Arterial Conditions Using Non-invasive Pulse Wave information
Professor Ahmed Al-Jumaily
Marie Curie International Incoming Fellow; Laboratory of Hemodynamics and Cardiovascular Technology, EPFL; Director, Institute of Biomedical Technologies, Auckland University of Technology, Auckland, New Zealand
11:00 am, June 20th, 2013 (Thursday)
Phillips Hall 736
Arterial diseases are major contributing factors to death and disability worldwide. Catheter angiography is widely used for diagnosing patients who suffer from these diseases. Apart from the various risk factors and side effects associated with such a technique, there are high costs involved. Non-invasive techniques such as MRI and ultrasound are expensive and require lengthy procedures. This presentation highlights some engineering initiatives on developing safe and non-invasive relatively inexpensive diagnostic tools. The simulation of various diseases using computational fluid dynamics and tracing the acoustic information carried by the propagation and reflection of arterial pulse waves in the systemic arteries will form the basis for this new technology. Statistical analyses on clinical data are used to validate the models as well as to correlate the peripheral load parameters with patient’s age and height.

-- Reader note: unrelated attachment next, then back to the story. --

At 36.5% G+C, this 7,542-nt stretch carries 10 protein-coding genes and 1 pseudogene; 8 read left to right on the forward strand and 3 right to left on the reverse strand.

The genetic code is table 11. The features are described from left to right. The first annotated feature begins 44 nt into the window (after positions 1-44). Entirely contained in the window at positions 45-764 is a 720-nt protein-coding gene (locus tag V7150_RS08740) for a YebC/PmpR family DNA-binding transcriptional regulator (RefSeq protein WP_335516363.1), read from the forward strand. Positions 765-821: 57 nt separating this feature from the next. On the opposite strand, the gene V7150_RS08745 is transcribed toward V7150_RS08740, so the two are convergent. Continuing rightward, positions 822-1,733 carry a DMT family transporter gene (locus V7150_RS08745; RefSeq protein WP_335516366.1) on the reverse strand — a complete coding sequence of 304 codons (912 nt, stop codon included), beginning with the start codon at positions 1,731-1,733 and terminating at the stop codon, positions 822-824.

Ahmed M. Al-Jumaily is currently a Professor of Biomechanical Engineering and the Director of the Institute of Biomedical Technologies at the Auckland University of Technology, Auckland, New Zealand (NZ). He holds a PhD and M.Sc. from the Ohio State University, USA and a B.Sc. from the University of Baghdad. He is a Fellow member of the American Society of Mechanical Engineering (ASME), and a member of 11 more international professional societies. He is the Editor of the ASME monograph series-Biomedical and Nanomedical Technologies, Editor in Chief of the Journal of Biomedical Engineering and Technology and has been on the editorial and refereeing boards for several international journals. He has published more than 270 papers in international journals and conference proceedings including two ASME books on Vibration and Acoustics in Biomedical Applications and a third one on CPAP devices. He has supervised more than 90 postgraduate students in biomedical applications, vibrations, biomechanics, and electroactive polymers. During his academic career he has forged strong alliances between academia and industries; in particular in the medical devices area, which has resulted in many successful grants and contracts with companies and research organizations. Al-Jumaily’s current research focuses on biomedical applications with particular interest in the application of vibration and acoustics to airways constriction therapies and artery non-invasive diagnostics.